Do you need anti-virus capabilities on the computer that provides your VoIP service?

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Antivirus
VoIP
VoIP security
VoIP security tools
Do you need anti-virus capabilities on the computer that provides your VoIP service?

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I believe that every server should have an anti-virus on it unless there is a very good reason not to have one.

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Of course, any computer running machines should have an antivirus software. There are many forms of antivirus that may hide itself. It may hide to your files, folders, music, videos, etc. You have to secure your computer using the latest antivirus software programs.
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When it comes to VoIP server penetration, on a commercial level you’re
fighting off stack overflows, and zero day remote exploits, all day to
say the least. Just make sure your server isn’t running any vulnerable services, etc. You’ll be fine, with just a layer 3 hardwall. You could probably get by with just IPTables, industry standard is at least 3 layers, especially on dedis.

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  • Kevin Beaver
    You absolutely need malware protection in any Windows system. All it takes for infection is someone browsing to an infected site, opening an infected email, or inserting an infected USB drive/CD/DVD/floppy. If it's going to affect performance of the VoIP system, then exclude the real-time protection capabilities for the specific VoIP directories on the drive.
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  • James Murray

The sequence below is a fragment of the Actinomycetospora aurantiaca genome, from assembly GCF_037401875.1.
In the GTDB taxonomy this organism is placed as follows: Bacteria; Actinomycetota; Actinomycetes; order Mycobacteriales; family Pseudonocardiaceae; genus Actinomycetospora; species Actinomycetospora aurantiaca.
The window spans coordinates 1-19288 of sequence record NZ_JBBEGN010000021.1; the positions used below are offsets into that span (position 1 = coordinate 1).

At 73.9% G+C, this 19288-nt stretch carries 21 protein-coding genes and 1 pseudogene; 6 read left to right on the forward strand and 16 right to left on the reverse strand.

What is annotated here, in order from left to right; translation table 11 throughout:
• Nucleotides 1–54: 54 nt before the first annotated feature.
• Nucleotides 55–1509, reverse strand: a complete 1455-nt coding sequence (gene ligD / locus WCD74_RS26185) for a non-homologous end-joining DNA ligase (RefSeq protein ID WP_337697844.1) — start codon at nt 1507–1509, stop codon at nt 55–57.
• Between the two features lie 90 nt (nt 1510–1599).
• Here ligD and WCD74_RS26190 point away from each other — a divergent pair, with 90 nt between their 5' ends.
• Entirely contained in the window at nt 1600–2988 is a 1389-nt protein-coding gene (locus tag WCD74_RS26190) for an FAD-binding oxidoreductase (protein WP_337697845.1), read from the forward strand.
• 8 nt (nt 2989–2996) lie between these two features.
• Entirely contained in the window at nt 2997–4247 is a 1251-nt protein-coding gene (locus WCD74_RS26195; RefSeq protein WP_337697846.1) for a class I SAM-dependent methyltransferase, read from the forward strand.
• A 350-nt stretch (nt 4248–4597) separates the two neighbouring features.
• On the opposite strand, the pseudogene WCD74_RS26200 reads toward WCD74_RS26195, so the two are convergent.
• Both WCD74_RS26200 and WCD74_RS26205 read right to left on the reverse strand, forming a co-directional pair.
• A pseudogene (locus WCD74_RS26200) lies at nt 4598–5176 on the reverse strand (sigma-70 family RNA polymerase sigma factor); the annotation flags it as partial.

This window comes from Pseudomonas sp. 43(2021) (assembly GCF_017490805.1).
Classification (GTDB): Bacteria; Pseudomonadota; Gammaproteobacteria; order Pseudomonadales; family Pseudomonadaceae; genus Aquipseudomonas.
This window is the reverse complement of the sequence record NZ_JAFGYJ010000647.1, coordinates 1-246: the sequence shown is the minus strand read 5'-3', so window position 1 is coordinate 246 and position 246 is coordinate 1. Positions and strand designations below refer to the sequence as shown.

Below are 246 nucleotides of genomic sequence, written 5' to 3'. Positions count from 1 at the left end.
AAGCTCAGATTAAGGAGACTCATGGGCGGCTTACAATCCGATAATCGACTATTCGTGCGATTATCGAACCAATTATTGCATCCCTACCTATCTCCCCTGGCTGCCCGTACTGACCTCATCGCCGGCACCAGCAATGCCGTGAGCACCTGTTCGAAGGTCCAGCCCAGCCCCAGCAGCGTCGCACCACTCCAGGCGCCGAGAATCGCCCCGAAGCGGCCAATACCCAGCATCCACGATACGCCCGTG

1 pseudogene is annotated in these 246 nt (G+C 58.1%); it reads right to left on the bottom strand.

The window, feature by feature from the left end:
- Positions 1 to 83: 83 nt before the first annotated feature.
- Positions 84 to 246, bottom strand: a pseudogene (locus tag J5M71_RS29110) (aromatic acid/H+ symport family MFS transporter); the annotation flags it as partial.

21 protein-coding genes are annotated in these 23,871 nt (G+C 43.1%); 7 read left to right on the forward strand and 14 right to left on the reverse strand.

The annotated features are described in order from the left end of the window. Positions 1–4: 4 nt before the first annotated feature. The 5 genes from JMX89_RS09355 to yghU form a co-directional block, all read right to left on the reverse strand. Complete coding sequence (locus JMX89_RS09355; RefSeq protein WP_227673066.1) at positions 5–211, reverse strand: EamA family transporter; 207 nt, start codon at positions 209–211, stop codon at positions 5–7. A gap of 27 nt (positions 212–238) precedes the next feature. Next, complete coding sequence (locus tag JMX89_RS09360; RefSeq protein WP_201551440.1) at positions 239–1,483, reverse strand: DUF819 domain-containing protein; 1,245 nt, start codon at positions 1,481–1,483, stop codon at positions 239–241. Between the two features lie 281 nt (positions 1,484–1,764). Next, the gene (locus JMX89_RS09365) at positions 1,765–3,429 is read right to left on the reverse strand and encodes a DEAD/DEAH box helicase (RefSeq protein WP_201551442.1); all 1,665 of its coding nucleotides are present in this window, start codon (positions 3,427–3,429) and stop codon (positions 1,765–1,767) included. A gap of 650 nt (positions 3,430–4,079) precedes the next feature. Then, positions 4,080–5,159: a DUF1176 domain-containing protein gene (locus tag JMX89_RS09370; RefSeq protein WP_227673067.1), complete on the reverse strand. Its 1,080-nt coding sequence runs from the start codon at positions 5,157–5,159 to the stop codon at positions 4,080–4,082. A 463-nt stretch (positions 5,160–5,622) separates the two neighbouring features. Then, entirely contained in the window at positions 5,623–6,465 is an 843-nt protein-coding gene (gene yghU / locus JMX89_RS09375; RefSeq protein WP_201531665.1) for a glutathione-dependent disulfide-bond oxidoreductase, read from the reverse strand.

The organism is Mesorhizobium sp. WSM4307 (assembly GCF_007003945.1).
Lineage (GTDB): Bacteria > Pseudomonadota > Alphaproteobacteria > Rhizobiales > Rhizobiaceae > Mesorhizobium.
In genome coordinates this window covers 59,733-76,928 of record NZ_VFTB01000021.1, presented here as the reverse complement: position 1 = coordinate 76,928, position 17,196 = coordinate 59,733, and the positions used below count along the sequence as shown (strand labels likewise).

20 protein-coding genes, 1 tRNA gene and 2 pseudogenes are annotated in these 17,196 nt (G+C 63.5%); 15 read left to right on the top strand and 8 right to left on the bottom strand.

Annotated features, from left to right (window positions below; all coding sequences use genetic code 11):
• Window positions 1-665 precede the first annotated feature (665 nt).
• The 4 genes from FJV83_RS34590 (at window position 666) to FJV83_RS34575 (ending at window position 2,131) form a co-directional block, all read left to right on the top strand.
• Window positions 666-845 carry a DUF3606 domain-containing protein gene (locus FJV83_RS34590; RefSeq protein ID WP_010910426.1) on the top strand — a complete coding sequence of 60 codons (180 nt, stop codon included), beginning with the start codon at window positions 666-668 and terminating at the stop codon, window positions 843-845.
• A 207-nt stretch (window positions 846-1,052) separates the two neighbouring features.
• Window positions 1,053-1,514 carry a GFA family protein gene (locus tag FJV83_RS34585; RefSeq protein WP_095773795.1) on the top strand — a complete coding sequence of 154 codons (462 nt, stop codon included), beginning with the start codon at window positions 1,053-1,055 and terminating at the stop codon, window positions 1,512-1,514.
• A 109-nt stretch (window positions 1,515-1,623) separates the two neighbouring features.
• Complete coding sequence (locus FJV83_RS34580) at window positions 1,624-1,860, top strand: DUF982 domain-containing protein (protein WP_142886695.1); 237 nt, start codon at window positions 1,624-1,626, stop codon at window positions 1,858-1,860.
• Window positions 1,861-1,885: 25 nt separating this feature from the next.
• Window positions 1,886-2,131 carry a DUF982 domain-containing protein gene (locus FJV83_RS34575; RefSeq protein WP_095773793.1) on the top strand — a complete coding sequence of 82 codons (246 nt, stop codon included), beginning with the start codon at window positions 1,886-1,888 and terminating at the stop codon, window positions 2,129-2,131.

I'm curious why this question was asked? I wonder if there is more going on than we understand. The question was not a best practices question about virus software... or was it? Most VoIP systems are simply IP devices on the network. In the question you ask about computers that manage VoIP systems. A VoIP server is no different than any other server on the network in terms of risk to pickup a virus. Virus software though is not required to run the VoIP software. It is just a best practice recomedation. With the right edge and boundary control systems in front of the VoIP servers and if those servers never communicated directly with systems outsite these boundaries a virus system or malware software would not be needed. At the same time if there is a possibility that an infected system could communicate with the VoIP system the system would be at risk. But this also could be avoided by only permitting remote terminal connects through a terminal server that did have Virus software on the system. Technically no, you don't need anti-virus capabilities to run any server system. Virus software is not "required" for any system. The problem comes when the system becomes infected. If there is no risk of infection, there would be no need for anti-virus solution. there are plenty of reasons not to put virus solutions on a system. Complex test enviroments have servers with no virus solution installed at all. Packets containing virus bits cross a router do not infect the router. Until all the packets are re-assembled the virus can not affect the system. So if packets crossing the system through the VoIP server are never assembled on the VoIP server, the virus software wouldn't protect the server. The server would be safe. The phone that assebled the infected packets would be infected. Presumably though the edge system in front of the VoIP servers would clean those packets before they reached the VoIP server and the phone. The visus solution on the VoIP server would only protect it from the virus that was able to load itself on the server. The anti virus solution would not clean the packets being passed to the phone. That is the job of the edge system surround the VoIP server. When running a production VoIP server nobody should be using the VoIP server to surf the net, recieve emails, loading contaminated USB drives or disks nor should that system be communicating with risky systems. The architecture around the VoIP server should filter all the packets coming into the server long before the packets reach the server. With the right controls and systems in place, I think that the VoIP server may not in fact even need a Virtus solution on the system. There is the possibility that someone might purposely try to infect the server, but then that person could just as easily disable the virus software if that were there intention. We can't protect servers from stupidity, incompetence and human error other than to fire incompetence. Finally if a system was somehow infected, a contaminated virtual image could be replaced in minutes. Redundancy of the system could easily handle the load while that system was replaced. Ok one more finally... When working on red alert the system kept re-infected the systems as soon as they were connected to the network. The answer was build the system, inoculate the system before connecting the system to the network. Even with a strong virus solution on the servers, it didn't make a difference. There is always a risk of infection, but I believe with the right architecture and control processes in place, the risk could be minimized to where the virus solution on the server may cause more risky than not having the anti-virus solution.
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